£200 Grant for Research Students: The Ruskin Society – deadline 1 May 2017

The Ruskin Society is able to offer a grant of £200 to graduate students organizing an event related to the life, work, or legacy of John Ruskin. A single award will be made to an event taking place before 8 February 2018. To apply, please send an application of no more than 500 words describing the event and giving an outline budget of how you would use the grant. Please include details of the organizers and their academic affiliations.

Applications should be emailed to a.saunders@theruskinsociety.com by 1 May 2017.

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Our ‘Strange Disquietude’ – Birkbeck Forum for Nineteenth-Century Studies: 12 November 2015

The next event of the autumn term for the Birkbeck Forum for Nineteenth-Century Studies will feature Richard Adelman (Sussex) presenting on ‘Our “Strange Disquietude”: Ruskin and Gothic Literature’ on Thursday 12 November 2015 from 7.30pm to 9.00pm in the Keynes Library, 43 Gordon Square, London, WC1H 0PD.

John Ruskin’s account of the gothic spirit, from the central chapter of The Stones of Venice, ‘The Nature of Gothic’ (published in 1853), is highly influential and much fêted. Such influence has long been recognized over figures such as William Morris, over the architectural practices of Victorian Britain, and over political economic thought, especially after Ruskin’s 1862 publication of ‘Unto This Last’, which develops the earlier work’s critique of laissez-faire economics. But Ruskin’s innovative theorization of the concept of the gothic in ‘The Nature of Gothic’ has never been connected with gothic literature itself. This is a significant oversight, as this paper will demonstrate, one that has left a fundamental shift in Victorian gothic literature unrecognized, and that has allowed the eighteenth-century, consistently negative associations of the gothic to stand unchallenged in the very different world of post-Ruskinian gothic literature. Ruskin’s considerable influence over gothic fiction will be reconstructed, in this paper, by analysis of Charles Dickens’s Bleak House (1853), Sheridan Le Fanu’s In a Glass Darkly (1872) and Robert Louis Stevenson’s Dr Jekyll & Mr. Hyde (1886).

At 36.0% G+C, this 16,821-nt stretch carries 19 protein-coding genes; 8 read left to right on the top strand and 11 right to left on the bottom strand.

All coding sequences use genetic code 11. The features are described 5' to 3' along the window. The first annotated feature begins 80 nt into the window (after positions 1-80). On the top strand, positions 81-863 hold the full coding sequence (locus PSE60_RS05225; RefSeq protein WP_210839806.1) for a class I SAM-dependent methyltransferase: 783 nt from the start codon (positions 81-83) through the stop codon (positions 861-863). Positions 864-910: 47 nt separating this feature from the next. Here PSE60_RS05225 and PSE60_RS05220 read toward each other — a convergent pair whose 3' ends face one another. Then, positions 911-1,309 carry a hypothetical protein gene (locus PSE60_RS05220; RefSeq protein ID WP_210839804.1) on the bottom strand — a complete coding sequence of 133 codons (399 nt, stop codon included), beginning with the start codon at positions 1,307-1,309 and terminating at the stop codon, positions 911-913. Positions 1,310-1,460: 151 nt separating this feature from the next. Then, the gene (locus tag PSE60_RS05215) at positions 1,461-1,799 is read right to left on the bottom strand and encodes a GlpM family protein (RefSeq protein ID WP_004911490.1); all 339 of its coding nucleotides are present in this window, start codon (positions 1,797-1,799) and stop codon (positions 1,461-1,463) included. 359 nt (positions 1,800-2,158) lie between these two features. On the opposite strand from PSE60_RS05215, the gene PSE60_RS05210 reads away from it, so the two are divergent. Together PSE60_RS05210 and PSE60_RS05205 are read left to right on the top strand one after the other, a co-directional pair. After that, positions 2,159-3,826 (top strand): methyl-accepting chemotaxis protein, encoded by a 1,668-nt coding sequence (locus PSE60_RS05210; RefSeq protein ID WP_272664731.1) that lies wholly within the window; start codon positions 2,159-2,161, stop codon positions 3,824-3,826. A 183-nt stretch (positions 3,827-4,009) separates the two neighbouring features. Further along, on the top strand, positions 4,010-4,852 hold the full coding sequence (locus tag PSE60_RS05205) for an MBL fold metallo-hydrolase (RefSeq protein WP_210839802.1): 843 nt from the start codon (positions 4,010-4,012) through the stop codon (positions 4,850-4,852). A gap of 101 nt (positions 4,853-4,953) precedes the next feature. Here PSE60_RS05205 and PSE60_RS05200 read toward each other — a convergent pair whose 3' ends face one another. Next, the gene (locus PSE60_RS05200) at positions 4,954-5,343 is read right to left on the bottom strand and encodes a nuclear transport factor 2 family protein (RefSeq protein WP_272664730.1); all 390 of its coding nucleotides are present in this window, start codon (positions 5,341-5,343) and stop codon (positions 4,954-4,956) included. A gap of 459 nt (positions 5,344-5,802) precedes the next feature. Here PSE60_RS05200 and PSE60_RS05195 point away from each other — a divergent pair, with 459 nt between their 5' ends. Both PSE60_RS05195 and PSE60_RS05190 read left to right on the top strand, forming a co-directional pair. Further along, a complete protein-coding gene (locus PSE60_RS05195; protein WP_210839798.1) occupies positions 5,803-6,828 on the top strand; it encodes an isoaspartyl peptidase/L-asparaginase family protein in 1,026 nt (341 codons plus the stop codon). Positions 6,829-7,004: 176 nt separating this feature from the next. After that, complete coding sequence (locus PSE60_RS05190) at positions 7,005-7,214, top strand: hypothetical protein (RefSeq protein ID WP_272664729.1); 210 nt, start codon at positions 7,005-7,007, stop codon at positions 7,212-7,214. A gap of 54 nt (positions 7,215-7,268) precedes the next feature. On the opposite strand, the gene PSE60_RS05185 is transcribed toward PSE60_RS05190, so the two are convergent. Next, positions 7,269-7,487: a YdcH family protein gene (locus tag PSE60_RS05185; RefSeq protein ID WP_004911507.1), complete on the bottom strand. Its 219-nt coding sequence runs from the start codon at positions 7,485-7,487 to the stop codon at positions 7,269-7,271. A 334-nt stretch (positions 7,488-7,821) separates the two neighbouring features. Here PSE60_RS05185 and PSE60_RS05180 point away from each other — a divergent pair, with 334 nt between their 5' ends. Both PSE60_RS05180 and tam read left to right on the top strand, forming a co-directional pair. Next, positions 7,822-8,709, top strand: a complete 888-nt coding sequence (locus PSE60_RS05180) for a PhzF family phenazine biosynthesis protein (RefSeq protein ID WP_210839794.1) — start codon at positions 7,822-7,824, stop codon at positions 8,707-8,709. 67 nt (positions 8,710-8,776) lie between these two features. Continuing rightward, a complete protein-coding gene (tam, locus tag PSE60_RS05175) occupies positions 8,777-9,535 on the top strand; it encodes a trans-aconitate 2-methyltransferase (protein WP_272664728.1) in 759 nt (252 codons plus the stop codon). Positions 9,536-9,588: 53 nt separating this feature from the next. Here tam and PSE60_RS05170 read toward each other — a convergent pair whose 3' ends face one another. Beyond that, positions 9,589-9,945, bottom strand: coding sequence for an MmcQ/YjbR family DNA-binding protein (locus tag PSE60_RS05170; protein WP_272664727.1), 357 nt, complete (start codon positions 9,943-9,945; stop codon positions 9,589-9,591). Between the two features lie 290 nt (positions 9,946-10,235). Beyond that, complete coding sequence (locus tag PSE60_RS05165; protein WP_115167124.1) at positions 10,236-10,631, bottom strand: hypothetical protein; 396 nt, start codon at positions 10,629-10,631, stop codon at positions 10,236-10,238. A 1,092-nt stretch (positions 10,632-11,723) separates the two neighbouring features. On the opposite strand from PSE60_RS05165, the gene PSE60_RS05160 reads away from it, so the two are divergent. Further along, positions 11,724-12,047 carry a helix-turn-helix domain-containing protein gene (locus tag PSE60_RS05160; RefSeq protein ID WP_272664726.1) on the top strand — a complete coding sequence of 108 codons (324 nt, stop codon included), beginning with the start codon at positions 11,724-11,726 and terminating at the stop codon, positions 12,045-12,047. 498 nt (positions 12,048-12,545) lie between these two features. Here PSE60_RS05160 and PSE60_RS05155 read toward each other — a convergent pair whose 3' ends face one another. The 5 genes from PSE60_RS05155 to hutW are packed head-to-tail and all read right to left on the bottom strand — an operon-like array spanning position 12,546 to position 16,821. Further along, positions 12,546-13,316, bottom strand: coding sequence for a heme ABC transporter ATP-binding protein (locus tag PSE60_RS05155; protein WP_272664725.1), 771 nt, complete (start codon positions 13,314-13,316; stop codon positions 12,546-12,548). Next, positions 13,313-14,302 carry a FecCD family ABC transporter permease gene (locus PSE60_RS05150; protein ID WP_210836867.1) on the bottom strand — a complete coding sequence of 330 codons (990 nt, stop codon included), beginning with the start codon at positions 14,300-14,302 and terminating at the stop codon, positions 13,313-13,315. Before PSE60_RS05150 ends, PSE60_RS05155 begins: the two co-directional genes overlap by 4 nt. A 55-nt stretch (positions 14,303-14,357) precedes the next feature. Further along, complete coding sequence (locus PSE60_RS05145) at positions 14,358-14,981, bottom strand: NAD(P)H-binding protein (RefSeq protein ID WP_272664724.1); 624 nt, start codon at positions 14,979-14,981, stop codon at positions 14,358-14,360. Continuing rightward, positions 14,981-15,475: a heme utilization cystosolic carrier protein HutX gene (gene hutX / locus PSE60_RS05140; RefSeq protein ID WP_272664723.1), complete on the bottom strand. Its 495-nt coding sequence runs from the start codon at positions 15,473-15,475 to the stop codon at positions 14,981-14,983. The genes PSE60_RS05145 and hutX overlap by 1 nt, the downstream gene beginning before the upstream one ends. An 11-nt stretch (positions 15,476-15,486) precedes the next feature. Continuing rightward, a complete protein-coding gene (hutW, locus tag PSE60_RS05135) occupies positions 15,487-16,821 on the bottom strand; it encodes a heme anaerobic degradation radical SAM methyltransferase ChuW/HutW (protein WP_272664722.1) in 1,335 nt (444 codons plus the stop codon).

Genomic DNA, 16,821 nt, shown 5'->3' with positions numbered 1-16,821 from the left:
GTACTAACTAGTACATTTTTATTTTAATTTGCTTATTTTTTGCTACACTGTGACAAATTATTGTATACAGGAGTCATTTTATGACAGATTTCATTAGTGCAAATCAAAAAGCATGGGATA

The session is free and all are welcome, but since the venue has limited space it will be first come, first seated.

For more information, see: http://www.bbk.ac.uk/english/our-research/research_cncs/birkbeck-forum-for-nineteenth-century-studies.

Please email c19@bbk.ac.uk to join our mailing list or to obtain further information about the series.

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